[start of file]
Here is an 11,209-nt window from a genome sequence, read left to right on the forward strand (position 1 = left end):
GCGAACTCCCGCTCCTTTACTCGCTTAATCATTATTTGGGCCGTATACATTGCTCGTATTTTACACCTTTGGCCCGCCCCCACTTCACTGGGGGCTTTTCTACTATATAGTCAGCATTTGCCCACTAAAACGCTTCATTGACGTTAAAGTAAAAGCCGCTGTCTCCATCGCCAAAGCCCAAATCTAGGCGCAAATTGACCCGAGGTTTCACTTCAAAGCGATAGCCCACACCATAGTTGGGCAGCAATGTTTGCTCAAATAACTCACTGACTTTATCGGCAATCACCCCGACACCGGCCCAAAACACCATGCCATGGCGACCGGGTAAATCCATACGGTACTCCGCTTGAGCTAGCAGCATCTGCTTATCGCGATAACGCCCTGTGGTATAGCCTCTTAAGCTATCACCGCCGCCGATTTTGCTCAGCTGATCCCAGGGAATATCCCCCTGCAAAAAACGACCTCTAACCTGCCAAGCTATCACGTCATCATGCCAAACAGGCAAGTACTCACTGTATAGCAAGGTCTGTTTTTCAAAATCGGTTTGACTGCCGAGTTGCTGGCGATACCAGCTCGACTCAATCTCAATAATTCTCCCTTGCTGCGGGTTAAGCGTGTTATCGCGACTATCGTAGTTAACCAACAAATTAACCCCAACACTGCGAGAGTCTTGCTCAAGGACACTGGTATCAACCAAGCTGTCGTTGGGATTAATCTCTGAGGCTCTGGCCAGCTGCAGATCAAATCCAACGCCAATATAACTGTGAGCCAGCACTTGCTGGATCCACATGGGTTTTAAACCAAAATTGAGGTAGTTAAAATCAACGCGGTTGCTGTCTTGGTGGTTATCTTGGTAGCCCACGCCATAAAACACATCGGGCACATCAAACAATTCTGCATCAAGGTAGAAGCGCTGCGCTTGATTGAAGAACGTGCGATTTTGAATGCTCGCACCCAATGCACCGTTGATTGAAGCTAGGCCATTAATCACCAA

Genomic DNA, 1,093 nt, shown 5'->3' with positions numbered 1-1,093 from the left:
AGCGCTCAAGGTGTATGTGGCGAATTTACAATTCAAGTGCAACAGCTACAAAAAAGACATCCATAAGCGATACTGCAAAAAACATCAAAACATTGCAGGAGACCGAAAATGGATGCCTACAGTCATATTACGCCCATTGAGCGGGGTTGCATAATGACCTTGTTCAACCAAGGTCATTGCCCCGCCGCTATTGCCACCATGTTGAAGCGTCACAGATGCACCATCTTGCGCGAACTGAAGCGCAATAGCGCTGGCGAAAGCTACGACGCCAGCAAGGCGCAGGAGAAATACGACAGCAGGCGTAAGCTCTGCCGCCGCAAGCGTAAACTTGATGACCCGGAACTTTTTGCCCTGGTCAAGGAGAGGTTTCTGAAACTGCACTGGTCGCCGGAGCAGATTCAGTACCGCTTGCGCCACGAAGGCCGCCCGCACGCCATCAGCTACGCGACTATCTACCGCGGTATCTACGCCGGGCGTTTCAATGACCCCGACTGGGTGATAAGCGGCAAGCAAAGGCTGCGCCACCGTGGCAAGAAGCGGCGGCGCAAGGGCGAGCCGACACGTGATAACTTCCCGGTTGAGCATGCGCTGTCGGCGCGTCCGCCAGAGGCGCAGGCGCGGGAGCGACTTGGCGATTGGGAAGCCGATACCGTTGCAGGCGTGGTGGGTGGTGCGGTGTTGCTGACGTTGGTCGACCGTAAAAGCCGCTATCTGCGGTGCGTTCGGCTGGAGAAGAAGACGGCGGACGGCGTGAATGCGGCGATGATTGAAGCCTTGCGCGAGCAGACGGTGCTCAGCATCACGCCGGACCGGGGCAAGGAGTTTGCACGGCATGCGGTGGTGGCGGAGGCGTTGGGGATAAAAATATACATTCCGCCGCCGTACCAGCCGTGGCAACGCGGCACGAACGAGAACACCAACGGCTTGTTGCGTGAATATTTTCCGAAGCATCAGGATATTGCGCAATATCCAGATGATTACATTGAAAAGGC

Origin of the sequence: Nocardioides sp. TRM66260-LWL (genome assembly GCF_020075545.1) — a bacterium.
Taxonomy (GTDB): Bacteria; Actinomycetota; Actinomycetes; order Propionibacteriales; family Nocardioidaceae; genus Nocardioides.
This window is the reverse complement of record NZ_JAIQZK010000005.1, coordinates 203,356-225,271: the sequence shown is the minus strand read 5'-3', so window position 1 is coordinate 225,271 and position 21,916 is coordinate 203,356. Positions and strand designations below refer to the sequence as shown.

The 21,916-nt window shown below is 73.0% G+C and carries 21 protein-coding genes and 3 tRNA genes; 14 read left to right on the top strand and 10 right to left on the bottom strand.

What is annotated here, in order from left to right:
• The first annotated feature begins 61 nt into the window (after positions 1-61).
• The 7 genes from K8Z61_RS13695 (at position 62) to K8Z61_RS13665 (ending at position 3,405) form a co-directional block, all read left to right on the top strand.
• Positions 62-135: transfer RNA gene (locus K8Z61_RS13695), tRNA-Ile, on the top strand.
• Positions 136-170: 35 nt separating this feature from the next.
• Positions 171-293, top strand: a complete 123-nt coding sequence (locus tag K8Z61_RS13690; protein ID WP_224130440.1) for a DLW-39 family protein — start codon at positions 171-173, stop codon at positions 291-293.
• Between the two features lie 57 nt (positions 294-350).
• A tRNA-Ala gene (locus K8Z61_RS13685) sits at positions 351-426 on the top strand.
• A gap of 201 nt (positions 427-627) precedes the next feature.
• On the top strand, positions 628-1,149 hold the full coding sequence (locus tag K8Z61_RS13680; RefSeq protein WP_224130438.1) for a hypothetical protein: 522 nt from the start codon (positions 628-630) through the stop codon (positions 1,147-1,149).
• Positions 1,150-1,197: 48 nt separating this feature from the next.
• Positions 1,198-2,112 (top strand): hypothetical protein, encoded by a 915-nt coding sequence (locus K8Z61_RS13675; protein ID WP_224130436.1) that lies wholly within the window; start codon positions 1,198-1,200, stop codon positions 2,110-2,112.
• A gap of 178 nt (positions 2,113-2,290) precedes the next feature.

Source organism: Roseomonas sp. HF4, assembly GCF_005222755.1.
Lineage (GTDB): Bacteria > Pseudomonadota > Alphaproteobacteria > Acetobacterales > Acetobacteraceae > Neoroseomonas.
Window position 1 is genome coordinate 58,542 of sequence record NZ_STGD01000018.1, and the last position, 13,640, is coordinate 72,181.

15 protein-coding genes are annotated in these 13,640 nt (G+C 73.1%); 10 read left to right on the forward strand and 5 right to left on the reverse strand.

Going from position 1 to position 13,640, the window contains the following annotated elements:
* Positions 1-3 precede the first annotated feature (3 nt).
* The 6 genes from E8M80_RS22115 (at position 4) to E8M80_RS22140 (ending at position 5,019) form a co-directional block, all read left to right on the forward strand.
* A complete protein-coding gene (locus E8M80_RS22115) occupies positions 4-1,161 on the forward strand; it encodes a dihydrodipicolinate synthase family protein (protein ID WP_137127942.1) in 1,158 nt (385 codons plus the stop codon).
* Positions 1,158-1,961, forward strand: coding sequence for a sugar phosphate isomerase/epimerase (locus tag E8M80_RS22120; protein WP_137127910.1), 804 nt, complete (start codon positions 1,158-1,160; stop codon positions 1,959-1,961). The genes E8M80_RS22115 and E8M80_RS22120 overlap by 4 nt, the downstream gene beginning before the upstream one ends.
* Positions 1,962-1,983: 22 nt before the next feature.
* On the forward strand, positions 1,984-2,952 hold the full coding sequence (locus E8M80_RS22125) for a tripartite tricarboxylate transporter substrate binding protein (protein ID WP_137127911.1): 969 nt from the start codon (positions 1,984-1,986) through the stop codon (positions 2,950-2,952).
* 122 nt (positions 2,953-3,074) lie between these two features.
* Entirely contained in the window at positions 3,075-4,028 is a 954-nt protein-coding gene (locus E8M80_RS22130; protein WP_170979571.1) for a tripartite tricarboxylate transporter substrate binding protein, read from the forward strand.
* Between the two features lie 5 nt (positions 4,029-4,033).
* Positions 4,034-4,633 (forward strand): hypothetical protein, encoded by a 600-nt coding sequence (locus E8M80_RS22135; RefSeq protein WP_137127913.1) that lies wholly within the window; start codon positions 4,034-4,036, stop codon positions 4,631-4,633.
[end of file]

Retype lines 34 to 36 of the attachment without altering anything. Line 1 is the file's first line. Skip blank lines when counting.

* Entirely contained in the window at positions 3,075-4,028 is a 954-nt protein-coding gene (locus E8M80_RS22130; protein WP_170979571.1) for a tripartite tricarboxylate transporter substrate binding protein, read from the forward strand.
* Between the two features lie 5 nt (positions 4,029-4,033).
* Positions 4,034-4,633 (forward strand): hypothetical protein, encoded by a 600-nt coding sequence (locus E8M80_RS22135; RefSeq protein WP_137127913.1) that lies wholly within the window; start codon positions 4,034-4,036, stop codon positions 4,631-4,633.